It is said that one of the greatest of sacrifices is to give of oneself. What more could we give than the essence of our aspirations? Until we learn the great law of sacrifice, we shall never be able to eliminate from our minds the idea of getting; we shall never reach contentment or peace.

There is but One Self, one great energizing, beginningless and endless power, call it what you will. Being omnipresent, it is within man, though many, alas, do not realize this. Until we learn that the secret of all success is Man himself, until we know what we are in reality, we cannot call upon the Inner Self to aid us in our endeavours. As long as we turn for help outside ourselves, to particular persons, or to religion, science, political parties or one or another "ism," we have not yet developed the ability to think for ourselves. Rare is the individual who has any conception of how to think. If we have no knowledge, no true basis, how can we really think, or have any higher aspirations or ideals? Until we take the position of the real being, who is indifferent to success or failure, we shall never know that living which as souls we were intended to live.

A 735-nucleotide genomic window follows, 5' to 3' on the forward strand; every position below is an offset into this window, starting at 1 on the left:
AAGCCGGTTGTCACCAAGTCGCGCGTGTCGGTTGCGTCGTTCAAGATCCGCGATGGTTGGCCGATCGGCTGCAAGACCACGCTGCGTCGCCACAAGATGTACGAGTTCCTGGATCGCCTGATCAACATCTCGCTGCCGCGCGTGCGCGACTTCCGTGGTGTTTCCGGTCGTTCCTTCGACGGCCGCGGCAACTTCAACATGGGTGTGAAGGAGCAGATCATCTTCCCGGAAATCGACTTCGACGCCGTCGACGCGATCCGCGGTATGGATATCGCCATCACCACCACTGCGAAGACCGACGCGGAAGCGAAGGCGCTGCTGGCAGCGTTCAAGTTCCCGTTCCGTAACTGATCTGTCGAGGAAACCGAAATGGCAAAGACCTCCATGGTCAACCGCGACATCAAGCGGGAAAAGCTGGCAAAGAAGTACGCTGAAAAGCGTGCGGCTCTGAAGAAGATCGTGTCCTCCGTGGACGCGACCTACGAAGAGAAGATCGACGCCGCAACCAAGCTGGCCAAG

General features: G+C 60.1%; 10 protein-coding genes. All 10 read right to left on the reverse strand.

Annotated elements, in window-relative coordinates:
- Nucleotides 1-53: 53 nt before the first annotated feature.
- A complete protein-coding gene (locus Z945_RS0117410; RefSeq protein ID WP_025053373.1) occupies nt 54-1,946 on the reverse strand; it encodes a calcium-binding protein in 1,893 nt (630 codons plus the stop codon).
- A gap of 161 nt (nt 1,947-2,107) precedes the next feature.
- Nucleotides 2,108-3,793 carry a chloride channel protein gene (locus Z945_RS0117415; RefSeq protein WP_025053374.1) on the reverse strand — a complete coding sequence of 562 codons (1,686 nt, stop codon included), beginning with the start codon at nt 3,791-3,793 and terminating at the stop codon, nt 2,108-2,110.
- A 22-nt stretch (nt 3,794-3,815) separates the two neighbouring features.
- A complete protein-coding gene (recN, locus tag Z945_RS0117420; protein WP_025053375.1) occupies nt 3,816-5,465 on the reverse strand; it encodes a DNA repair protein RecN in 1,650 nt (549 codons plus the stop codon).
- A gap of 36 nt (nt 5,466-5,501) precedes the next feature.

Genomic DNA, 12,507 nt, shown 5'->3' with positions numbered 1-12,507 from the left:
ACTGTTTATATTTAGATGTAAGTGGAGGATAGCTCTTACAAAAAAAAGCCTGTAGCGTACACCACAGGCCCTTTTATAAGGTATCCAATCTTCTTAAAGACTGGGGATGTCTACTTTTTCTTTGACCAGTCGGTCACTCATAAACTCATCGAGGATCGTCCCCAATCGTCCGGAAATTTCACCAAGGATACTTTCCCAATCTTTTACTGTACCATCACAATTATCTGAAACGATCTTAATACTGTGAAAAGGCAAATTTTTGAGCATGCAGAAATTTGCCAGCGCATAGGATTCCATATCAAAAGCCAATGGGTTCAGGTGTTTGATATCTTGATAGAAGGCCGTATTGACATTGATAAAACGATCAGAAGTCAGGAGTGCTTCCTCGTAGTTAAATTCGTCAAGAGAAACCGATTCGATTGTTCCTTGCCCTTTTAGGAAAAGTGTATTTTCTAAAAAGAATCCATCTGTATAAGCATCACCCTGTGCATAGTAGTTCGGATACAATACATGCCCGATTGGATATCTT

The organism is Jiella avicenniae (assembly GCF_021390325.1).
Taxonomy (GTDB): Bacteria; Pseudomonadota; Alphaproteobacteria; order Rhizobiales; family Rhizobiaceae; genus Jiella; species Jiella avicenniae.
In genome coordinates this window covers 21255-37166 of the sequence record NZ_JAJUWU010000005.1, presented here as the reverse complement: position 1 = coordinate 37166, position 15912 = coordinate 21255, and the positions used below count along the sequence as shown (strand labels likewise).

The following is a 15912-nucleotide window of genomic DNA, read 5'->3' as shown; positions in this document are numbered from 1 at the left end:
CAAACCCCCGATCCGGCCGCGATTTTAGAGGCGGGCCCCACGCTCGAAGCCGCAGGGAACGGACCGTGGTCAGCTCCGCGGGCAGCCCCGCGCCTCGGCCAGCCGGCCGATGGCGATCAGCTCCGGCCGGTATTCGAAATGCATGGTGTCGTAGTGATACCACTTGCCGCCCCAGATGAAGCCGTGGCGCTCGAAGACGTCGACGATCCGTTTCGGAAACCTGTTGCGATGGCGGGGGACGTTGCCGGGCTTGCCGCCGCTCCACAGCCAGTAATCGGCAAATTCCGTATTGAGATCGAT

From strength to strength, from the beauty and perfection of one plane to the greater beauty and perfection of another, with accessions of new glory, of fresh knowledge and power in each cycle, such is the destiny of every Ego, which thus becomes its own Saviour in each world and incarnation.

The Key to Theosophy